Do you anticipate that prescribed description requirements being brought in by the 2018 act will mirror/operate in a similar manner to the OFAC 50% rule?
The EU currently applies a 50 percent rule where transacting with the non-listed entity is viewed as an indirect transaction for the benefit of the listed individual and is therefore prohibited. The US rule goes further by stating that if one or more blocked persons or entities owns 50% or more in an aggregate of a non-listed entity this is also blocked. In practice, this means that for the purposes of calculating the 50% threshold, all ownership interests of sanctioned persons must be aggregated. This should be taken into account with UK sanctions, and therefore enhanced due diligence may be required in certain cases as simply checking against the list may not be adequate. Enhanced due diligence in regards to the 50% rule would likely be required in high-risk situations.
When will the Sanctions and Anti-Money Laundering Act come into force?
The Sanctions and AML Act is already law. However, as the UK is still a member of the EU, the UK is still required to implement EU sanctions. It will likely become operative once the UK ceases to be a member of the EU. However, ministers could decide to take unilateral sanctions action, and this would be reflected in the UK consolidated list.
How is legal professional privilege affected by sanctions?
You are not required to report privileged information, but you will need to clearly state whether the privilege applies and to what information it applies to. Broad or blanket statements of privilege might be subject to challenge, so be specific.
How much due diligence do I need to do to check whether someone is sanctioned?
You can apply a risk based approach to checking your clients against sanctions. The lists are public and easy to access, and our sanctions course gives you a real experience of checking these lists. Of course, new clients or people unknown to you will present a higher risk than someone you deal with all the time. But you also have to ascertain whether the beneficial owners of anyone you are dealing with are also subject to any sanctions.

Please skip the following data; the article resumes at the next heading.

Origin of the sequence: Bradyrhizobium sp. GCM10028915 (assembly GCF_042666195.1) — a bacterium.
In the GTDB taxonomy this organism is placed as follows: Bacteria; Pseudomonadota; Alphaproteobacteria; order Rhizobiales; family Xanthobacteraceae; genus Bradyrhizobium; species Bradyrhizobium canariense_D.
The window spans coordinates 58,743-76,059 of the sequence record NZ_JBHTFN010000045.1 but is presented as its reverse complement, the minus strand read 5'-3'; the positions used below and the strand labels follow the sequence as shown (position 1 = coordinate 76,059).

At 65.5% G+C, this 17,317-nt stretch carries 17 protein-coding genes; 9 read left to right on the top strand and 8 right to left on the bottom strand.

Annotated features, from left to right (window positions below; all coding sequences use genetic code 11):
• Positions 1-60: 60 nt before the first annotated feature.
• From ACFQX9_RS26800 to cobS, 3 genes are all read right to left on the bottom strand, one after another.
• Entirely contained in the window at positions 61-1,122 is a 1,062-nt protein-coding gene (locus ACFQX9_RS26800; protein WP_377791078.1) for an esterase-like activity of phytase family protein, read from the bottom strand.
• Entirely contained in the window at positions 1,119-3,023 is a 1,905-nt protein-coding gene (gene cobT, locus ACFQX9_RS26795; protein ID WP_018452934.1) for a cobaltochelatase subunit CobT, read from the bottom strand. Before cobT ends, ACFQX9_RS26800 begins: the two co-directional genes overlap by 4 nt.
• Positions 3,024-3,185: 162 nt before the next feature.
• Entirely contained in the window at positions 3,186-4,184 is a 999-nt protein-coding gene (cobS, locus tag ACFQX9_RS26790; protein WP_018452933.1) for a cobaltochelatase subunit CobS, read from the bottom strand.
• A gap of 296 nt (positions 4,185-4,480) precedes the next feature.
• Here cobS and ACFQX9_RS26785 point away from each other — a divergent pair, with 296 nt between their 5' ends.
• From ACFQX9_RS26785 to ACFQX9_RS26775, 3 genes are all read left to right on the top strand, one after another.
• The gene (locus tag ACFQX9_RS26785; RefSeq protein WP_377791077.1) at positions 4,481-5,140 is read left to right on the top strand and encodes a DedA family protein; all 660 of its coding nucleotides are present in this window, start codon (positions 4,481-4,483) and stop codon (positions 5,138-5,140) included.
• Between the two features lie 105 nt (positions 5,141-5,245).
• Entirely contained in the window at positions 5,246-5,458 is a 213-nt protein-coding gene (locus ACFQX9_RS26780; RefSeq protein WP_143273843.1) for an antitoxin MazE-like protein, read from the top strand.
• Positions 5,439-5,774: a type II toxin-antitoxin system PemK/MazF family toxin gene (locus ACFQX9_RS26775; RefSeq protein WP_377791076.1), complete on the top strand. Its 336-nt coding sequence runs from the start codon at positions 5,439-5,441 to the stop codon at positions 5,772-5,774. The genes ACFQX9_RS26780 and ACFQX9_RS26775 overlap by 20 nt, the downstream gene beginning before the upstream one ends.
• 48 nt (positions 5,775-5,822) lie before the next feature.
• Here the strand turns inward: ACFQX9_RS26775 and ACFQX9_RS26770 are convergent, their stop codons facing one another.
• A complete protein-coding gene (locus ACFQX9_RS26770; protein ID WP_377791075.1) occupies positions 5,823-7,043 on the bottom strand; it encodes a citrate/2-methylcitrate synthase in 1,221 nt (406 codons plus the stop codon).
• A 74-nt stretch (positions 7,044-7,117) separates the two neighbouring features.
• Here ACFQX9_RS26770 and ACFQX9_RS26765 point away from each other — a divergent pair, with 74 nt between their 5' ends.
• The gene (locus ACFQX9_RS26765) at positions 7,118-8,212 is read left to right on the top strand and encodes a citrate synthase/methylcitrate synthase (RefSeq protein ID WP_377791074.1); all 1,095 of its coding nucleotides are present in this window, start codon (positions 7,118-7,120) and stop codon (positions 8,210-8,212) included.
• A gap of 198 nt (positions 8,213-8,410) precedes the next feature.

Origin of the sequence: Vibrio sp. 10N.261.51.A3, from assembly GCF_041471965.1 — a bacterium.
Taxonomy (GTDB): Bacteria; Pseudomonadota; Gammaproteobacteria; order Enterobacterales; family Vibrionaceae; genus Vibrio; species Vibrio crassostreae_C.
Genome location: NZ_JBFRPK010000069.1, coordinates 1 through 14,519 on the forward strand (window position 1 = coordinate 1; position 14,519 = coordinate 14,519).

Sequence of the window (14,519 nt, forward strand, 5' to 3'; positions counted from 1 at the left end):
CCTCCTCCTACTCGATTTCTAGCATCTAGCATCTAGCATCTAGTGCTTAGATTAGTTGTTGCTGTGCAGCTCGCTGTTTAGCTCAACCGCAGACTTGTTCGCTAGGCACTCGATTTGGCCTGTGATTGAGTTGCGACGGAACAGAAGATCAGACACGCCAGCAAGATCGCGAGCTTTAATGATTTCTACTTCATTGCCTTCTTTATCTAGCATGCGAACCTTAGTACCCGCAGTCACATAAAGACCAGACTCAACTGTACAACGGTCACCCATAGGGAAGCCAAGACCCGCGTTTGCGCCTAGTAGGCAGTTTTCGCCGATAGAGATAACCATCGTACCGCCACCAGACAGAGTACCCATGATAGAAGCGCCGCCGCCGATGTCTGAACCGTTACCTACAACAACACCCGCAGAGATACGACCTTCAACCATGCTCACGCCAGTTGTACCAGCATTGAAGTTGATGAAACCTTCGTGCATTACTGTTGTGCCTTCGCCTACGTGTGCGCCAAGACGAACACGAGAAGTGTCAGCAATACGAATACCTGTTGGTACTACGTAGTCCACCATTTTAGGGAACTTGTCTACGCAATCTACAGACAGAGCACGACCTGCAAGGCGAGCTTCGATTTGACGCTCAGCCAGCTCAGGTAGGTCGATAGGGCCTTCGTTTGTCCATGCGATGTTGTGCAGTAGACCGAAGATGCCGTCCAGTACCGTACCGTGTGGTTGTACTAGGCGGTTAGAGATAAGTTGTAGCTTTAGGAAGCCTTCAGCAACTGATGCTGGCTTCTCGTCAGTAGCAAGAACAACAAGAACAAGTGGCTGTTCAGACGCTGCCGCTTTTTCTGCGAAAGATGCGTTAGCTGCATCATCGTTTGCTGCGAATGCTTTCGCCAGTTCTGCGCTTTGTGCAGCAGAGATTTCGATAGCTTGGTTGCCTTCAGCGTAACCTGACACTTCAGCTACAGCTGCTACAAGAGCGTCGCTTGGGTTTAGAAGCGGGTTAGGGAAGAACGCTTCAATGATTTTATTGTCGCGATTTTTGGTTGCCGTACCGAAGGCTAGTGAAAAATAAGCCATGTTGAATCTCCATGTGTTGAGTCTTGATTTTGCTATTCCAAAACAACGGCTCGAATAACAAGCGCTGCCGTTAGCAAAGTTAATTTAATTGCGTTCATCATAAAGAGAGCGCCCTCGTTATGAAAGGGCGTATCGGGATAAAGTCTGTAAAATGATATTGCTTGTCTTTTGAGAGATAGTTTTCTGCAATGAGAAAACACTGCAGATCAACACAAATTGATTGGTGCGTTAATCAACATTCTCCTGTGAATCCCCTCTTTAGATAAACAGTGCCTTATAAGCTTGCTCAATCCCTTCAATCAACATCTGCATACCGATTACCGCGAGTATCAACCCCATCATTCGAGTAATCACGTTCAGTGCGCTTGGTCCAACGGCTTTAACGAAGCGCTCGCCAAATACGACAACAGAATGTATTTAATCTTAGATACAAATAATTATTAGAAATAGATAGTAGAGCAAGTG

What should I do if someone is under sanction?
Do not proceed without a license. And don’t do anything till you’ve got a license. If someone who is under sanction has send you a payment, don’t return it. Essentially freeze everything and make a report. You will also need to consider whether you may need to make a report to your MLRO or the National Crime Agency if there is any suspicion of money laundering or terrorist financing.
Is there a connection between money laundering and sanctions?
Yes there is. That’s why the legislation is named the Sanctions and Money Laundering Act, and why we’ve released sanctions and AML course, as well as bribery, in this new, cutting-edge style. Bribery is something almost all staff have to be trained on, and sanctions and even money laundering are moving towards that direction.
How are US sanctions enforced on non-US companies?
Violating US sanctions can have serious consequences even for non-US businesses. Recently, a Singaporean company was fined $12m by OFAC for violating US sanctions against Iran because it processed transactions in US dollars which were in violation of US law. Travel firms have also been fined for booking flights and hotels to sanctioned countries like Cuba and paying individuals in sanctioned countries. It’s a very tricky situation to avoid because the US can penalise anyone using US dollars or the US banking system.
To what extent will Sanctions and AML regulations be affected by Brexit, and does it depend on the deal/ no deal produced by Brexit?
It shouldn’t depend too much on a deal or no deal Brexit because the enabling legislation, the Sanctions and Anti-Money Laundering Act, has already been enacted. What people should be paying more attention to is the international climate and preparing for what a non-EU aligned foreign policy might look like. If the UK follows more of a US approach, we could see increased sanctions against Iran and its allies even as the EU sticks with the Iran deal. The best way businesses can prepare for this is to make sure key staff are trained and understand sanctions. How to check names, what to do if there’s a match, how to understand US sanctions and how to assess risk. Sanctions can change rapidly, even overnight, and the best way to comply is to be prepared.